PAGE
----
For such a ministry to work, the research recommends the creation of an additional ministerial portfolio under the title of the Minister of Public Input. This minister would be the main person responsible for ensuring the public are able to engage with the government and departments.This minister would be the person who would sit at the cabinet table on level 10 of the Beehive and voice your views to government. Whilst the idea of having another minister on the taxpayers payroll might not sound attractive, in other countries such as Canada and the UK, they already have ministers responsible for similar things as the Minister of Public Input would be responsible for.

4. Any such ministry would need to be at arms length from the government

Associate Professor Lees-Marshment recommends that any such ministry be operated as a department that is independent from the government. Such model could look like the Electoral Commission which whilst is funded by the government, its primary role is to run a fair and clean process for elections of politicians across the country.

5.  In order for the ministry to obtain results. All MPs need to be involved and active within the community to get a clear picture

The report identify’s in our view the biggest factor behind a potential success or downfall of any such ministry working. The MP’s themselves! The report as a result with discussions with politicians identify’s the need for politicians to not be ‘know it all’s’ and accept they can’t know everything.In addition, the report suggests the government tries and broaden the ways it obtains the views of the public with the tools such as Citizens Panels, Budget Simulators and Community Surveying (All of which we at PublicVoice provide and are always happy to help with).One of the key things that the research has recommend is that any such ministry should be looking at the quality of the feedback received from the public compared to just the numbers received. Finally, the research recommends that we listen to the feelings and opinions of officials based out of Wellington more as they have a wealth of knowledge that is unbiased and built up over time.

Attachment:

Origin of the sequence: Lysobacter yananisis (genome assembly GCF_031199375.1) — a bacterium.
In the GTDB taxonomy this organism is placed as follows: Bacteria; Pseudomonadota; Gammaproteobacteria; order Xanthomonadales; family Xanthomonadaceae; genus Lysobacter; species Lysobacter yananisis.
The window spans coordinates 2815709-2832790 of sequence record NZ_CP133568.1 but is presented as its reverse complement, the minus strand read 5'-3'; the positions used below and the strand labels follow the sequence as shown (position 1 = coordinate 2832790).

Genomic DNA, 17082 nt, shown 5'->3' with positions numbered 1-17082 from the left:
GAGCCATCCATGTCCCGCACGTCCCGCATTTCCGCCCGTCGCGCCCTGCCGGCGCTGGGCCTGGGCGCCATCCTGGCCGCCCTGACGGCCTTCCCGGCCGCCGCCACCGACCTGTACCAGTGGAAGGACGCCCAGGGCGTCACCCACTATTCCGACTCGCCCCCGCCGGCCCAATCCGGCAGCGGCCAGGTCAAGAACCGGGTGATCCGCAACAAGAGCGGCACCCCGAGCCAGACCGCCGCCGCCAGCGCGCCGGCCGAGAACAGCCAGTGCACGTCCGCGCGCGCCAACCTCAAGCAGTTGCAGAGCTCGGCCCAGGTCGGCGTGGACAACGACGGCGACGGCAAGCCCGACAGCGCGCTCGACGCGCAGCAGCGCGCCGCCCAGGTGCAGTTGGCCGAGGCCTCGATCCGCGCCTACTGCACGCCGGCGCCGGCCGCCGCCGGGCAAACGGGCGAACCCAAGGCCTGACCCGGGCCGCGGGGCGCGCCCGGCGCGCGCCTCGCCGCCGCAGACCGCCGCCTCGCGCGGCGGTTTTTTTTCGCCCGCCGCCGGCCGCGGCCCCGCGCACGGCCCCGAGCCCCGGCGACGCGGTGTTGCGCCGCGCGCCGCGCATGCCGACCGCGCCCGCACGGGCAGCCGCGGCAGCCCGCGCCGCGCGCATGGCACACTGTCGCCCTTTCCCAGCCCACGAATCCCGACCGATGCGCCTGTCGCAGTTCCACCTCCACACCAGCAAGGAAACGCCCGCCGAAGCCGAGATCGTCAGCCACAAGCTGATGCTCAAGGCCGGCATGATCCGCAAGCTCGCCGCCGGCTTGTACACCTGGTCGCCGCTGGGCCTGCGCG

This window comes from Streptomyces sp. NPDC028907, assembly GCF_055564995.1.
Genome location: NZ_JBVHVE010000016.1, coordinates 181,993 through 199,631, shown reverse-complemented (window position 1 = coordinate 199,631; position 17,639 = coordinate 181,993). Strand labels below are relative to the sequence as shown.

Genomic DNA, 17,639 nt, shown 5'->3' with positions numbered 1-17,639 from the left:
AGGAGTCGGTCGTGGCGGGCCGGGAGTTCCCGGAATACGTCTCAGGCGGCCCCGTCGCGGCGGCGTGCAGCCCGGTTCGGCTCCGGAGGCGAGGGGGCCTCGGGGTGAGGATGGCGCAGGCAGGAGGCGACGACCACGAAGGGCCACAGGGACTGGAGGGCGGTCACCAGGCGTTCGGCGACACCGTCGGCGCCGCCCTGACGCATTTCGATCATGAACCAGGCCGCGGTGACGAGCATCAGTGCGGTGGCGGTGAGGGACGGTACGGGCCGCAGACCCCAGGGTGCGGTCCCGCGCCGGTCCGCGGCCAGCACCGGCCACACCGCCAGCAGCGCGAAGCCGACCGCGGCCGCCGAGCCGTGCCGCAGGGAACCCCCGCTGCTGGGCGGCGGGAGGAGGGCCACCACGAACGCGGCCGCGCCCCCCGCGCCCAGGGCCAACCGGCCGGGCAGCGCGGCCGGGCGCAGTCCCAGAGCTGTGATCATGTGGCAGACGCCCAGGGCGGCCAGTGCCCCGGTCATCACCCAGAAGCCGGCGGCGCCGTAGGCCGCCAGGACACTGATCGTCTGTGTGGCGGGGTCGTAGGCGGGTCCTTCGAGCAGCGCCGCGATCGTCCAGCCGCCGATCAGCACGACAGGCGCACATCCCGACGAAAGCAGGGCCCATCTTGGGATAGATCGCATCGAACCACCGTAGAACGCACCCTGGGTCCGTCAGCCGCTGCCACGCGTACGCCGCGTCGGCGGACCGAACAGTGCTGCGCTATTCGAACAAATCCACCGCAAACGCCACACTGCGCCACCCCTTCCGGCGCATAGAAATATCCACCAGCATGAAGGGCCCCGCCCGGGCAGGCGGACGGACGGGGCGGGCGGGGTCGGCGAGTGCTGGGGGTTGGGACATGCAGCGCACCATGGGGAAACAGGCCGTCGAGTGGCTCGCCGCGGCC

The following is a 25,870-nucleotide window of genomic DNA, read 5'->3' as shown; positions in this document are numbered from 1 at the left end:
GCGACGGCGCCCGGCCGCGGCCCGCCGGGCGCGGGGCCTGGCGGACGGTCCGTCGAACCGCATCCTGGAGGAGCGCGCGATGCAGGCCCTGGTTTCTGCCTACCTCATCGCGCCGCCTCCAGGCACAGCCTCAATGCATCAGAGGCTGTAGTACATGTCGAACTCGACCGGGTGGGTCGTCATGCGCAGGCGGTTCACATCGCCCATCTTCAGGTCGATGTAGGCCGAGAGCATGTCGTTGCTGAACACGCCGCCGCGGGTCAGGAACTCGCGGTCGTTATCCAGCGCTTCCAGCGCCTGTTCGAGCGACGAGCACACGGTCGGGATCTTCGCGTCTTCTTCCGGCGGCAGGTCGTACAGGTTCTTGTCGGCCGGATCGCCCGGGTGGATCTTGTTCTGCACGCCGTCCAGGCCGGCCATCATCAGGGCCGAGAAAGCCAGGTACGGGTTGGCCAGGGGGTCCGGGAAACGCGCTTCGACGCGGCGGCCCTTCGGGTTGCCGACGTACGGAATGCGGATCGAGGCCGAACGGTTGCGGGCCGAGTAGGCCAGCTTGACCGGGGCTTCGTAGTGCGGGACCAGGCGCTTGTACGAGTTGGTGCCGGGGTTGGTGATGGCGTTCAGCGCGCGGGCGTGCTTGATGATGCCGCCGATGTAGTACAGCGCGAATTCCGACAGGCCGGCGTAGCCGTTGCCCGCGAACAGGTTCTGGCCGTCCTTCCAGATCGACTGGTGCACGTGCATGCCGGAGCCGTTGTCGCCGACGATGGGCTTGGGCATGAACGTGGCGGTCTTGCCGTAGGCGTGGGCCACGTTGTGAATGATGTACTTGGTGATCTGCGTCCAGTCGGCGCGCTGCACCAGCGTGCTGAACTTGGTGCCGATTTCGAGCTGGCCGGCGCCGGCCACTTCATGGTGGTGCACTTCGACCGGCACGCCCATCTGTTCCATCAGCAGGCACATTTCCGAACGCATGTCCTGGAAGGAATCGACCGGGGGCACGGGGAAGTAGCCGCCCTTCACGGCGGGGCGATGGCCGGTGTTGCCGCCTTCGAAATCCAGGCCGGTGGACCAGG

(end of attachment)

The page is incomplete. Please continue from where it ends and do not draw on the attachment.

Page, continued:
We think that this research is a good place to start the debate about how we can as a community find more ways to help each other engage with other more. For a copy of Associate Professor Jennifer Lees-Marshment research, Please click here.

Or for more information on how PublicVoice can help you engage with your community more and put into practice some of the key recommendations of the report. Please feel free to contact us.

Join the discussion 3 Comments

  • Roger Tweedy says:

    Whilst agree on your heading I have yet to fully read the Jennifer’s Report. (will do so by tomorrow night)
    My only input at this time is that the most impact I have seen over a decade of involvement was when under Geoff Gallop, West Australian State Govt established a unit with the Premiers Office to centralise all facets of P2. This had major affect of the quality of engagement and was very good for the professionals and businesses working in this space – and we hope the public.

  • Thanks for your feedback Roger. It was an interesting session with a good Q&A session at the end. The way I see it a Ministry of Public Input would be an attempt to centralise the activity which is already occurring. It then becomes an argument of de-centralised vs. a centralised approach. While a de-centralised approach can often be criticised as being chaotic. I have always thought that a little bit of chaos is essential for innovation to thrive. BTW – we took some photos on the day. You can check them out at